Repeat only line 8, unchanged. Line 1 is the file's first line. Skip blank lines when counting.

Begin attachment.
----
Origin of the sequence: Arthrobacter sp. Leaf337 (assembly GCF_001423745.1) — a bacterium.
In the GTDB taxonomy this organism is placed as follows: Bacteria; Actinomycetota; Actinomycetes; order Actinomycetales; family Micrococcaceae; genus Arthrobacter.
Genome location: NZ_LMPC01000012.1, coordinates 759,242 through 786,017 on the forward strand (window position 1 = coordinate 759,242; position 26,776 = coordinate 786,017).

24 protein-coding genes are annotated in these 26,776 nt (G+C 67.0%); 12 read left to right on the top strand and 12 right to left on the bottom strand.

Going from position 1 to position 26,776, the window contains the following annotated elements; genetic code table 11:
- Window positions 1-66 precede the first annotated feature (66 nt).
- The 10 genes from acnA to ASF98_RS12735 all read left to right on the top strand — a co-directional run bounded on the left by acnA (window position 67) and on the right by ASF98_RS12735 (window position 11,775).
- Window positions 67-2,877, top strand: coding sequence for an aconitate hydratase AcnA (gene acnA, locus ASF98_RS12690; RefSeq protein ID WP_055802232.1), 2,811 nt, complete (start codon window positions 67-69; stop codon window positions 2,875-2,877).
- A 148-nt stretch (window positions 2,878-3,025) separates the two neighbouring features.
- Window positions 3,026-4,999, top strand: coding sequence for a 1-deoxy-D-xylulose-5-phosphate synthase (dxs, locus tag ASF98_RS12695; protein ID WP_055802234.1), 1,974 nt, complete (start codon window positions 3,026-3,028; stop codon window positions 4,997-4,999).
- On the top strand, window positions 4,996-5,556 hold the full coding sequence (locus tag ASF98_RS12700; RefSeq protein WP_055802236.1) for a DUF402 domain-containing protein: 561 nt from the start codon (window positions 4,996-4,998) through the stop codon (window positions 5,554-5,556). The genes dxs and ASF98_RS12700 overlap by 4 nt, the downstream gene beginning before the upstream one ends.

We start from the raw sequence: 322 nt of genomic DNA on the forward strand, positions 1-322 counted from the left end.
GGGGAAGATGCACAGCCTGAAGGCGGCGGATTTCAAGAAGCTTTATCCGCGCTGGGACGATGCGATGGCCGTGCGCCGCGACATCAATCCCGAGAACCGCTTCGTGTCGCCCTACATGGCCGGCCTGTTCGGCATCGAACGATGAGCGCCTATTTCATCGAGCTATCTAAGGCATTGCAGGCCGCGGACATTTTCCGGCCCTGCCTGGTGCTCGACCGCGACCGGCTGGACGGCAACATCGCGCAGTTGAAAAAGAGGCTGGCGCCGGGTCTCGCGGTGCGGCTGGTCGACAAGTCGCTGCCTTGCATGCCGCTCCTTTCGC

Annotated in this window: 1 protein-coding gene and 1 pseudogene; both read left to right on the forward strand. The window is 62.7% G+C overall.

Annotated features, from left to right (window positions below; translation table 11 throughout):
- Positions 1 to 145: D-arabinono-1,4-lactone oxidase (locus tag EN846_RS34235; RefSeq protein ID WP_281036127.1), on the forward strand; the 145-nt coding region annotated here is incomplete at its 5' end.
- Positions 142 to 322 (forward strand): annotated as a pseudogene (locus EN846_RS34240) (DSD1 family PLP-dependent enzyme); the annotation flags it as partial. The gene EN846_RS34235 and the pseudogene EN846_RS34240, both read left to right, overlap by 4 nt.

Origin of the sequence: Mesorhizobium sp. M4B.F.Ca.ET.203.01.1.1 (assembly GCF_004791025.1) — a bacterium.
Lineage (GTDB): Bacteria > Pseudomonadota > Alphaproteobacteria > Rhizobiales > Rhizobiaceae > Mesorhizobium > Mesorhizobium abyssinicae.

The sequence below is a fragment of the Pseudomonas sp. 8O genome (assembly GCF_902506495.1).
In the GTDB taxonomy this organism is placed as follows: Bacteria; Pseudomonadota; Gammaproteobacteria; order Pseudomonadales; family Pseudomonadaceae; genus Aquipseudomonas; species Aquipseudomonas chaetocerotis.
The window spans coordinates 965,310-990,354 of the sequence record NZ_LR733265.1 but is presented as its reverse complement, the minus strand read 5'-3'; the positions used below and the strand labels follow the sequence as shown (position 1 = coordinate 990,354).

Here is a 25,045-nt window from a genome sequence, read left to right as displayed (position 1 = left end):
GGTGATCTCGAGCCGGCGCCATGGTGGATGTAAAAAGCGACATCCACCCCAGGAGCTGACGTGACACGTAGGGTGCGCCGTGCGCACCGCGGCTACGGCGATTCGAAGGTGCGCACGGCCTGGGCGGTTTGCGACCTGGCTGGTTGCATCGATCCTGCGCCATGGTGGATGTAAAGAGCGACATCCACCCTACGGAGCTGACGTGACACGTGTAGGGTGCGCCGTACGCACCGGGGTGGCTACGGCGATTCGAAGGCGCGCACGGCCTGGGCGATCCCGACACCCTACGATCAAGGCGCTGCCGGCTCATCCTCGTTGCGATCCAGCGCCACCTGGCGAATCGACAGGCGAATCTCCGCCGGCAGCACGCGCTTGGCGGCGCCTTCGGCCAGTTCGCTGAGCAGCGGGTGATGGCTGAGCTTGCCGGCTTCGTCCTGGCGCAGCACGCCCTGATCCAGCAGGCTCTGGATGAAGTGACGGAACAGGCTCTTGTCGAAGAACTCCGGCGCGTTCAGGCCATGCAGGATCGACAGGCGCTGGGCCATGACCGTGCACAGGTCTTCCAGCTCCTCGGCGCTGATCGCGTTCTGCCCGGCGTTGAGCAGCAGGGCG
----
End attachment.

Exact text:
- Window positions 67-2,877, top strand: coding sequence for an aconitate hydratase AcnA (gene acnA, locus ASF98_RS12690; RefSeq protein ID WP_055802232.1), 2,811 nt, complete (start codon window positions 67-69; stop codon window positions 2,875-2,877).